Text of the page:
Oksana Grishuk

Oksana (Pasha) Vladimirovna Grishuk (Russian: Оксана (Паша) Владимировна Грищук; born March 17, 1971) is a Russian former competitive ice dancer. She is best known for her partnership with Evgeni Platov from 1989–1998. With Platov, she is a two-time Olympic champion (1994, 1998), four-time World champion (1994–1997), and three-time European champion (1996–1998). With previous partner Alexandr Chichkov, she is the 1988 World Junior champion.

Oksana Grishuk
Grishuk and Platov 1994 Europeans.jpg
Grishuk and Platov at the 1994 European Championships
Personal information
Full nameOksana Vladimirovna Grishuk
Alternative namesOksana Grishchuk[1]/Grischuk
Pasha Grishuk
Former country(ies) represented Russia
 Soviet Union
Born (1971-03-17) March 17, 1971 (age 49)[1]
Odessa, Ukrainian SSR, Soviet Union
Height1.68 m (5 ft 6 in)
Former partnerEvgeni Platov
Alexandr Chichkov
Former coachTatiana Tarasova
Natalia Linichuk
Gennadi Karponosov
Natalia Dubova
Skating clubSportsclub Dinamo
RetiredMarch 1998

Personal lifeEdit

The skater's name is most commonly romanized as Oksana Grishuk but other variations exist. The Cyrillic shcha ("щ") may be transliterated as 'sh' to reflect modern Russian pronunciation or, alternatively, as 'shch' (scholarly šč) to reflect the older pronunciation, which is still common in Ukrainian. In the early 1990s, her surname sometimes appeared erroneously as Gritschuk.

Grishuk was born in Odessa, Ukrainian SSR, Soviet Union. Her father abandoned the family before she was one.[2] Her mother was an economic engineer.[2] They moved to Moscow in 1980.[2]

Grishuk studied at the Sport University of Moscow from 1988 to 1992. She moved from Moscow to Newark, Delaware in 1994 and then to Marlborough, Massachusetts in 1996. She currently resides in Aliso Viejo, California with her daughter, Skyler Marie Grace Grishuk.[2]


Grishuk began skating at the age of four. After moving to Moscow, she was turned away by several clubs before a coach finally accepted her.[2] She began training under Natalia Linichuk at the age of 11.[2] Grishuk initially competed with Alexandr Chichkov for the Soviet Union. In 1987, they won the silver medal at the World Junior Championships. The following year, they won gold at the event,[3] as well as the Soviet Championships. They competed one more season and won bronze at the Grand Prix International de Paris (now known as Trophée Eric Bompard). He retired in the summer of 1989 due to injury.[4]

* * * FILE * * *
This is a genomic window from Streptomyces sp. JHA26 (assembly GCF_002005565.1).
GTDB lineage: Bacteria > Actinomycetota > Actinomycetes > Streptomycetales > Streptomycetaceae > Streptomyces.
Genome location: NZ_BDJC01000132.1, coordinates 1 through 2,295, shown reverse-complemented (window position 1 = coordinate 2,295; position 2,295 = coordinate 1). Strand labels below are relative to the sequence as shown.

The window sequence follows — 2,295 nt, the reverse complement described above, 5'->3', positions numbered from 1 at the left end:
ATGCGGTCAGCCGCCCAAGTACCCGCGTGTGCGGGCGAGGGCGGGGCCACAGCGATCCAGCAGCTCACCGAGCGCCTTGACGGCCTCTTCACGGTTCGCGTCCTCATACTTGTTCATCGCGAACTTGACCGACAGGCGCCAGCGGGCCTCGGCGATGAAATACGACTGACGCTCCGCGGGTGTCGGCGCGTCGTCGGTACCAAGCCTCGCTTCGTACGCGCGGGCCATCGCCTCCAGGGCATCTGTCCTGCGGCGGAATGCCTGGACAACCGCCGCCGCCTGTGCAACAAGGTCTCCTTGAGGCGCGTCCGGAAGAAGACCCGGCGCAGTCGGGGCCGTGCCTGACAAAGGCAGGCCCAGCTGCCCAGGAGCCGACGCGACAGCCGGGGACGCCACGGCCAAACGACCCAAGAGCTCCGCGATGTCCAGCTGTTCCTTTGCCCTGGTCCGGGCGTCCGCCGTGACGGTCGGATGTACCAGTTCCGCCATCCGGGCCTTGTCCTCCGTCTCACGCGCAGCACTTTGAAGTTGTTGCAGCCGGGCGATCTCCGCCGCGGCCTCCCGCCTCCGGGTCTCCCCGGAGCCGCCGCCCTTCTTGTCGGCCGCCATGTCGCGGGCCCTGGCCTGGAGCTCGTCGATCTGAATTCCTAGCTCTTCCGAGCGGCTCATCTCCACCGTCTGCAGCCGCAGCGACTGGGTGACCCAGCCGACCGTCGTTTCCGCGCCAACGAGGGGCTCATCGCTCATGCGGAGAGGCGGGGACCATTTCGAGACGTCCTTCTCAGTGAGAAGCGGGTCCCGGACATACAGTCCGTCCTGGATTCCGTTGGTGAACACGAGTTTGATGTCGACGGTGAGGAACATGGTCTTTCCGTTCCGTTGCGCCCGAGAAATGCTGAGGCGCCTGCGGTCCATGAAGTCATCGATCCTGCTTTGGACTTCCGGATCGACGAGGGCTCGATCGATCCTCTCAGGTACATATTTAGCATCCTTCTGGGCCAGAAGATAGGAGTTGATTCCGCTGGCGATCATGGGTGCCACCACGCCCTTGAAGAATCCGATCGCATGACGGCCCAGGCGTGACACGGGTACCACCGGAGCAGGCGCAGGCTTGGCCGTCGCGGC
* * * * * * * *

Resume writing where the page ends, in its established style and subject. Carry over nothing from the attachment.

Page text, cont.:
Grishuk was invited to join Natalia Dubova's group where she was partnered with Evgeni Platov. They trained in Moscow.[5] Three months later, in December 1989, they won the bronze medal at the Soviet Championships. They were fifth in their World Championship debut in 1990. Their first European and World medals, both bronze, came at the 1992 European Championships and 1992 World Championships.

Due to tensions between Grishuk and Maya Usova, Dubova allegedly expelled Grishuk from her group in mid-1992,[5] although Grishuk said she chose to leave.[6] Dubova found a new partner for Platov while Grishuk briefly searched for a new partner in Germany before returning to Moscow and her previous coach, Natalia Linichuk.[5] Platov decided not to follow Dubova and re-teamed with Grishuk in the fall of 1992.[5]

During the 1992–93 season, Grishuk and Platov won European and World silver medals. In 1993–94, they won silver at the European Championships. They won their first Olympic title at the 1994 Olympics.[7] They ended the season with their first World title at the 1994 World Championships. They then left Russia and moved with Linichuk to Newark, Delaware for better training and living conditions.[6]

Grishuk and Platov missed most of 1994–95 due to injury but returned to win the 1995 World Championships. They had a full season in 1995–96 and won another set of European and World titles.

In 1996, Grishuk and Platov split from Linichuk and moved to Tatiana Tarasova in Marlborough, Massachusetts.[6] Injury kept them out of competition in the first half of the 1996–97 season but they returned to win their second European and fourth World title. In September 1997, she changed her first name to Pasha after being repeatedly confused with Oksana Baiul,[6] but later went back to Oksana. In 1997–98, Grishuk and Platov won their third European Championships. At the event, they were slashed in a practice collision with Anjelika Krylova and Oleg Ovsiannikov but were not seriously hurt and both teams said it was an accident.[8] Grishuk and Platov competed at their third Olympics in 1998 in Nagano, where they became the first ice dancers to repeat as gold medalists.[6][9]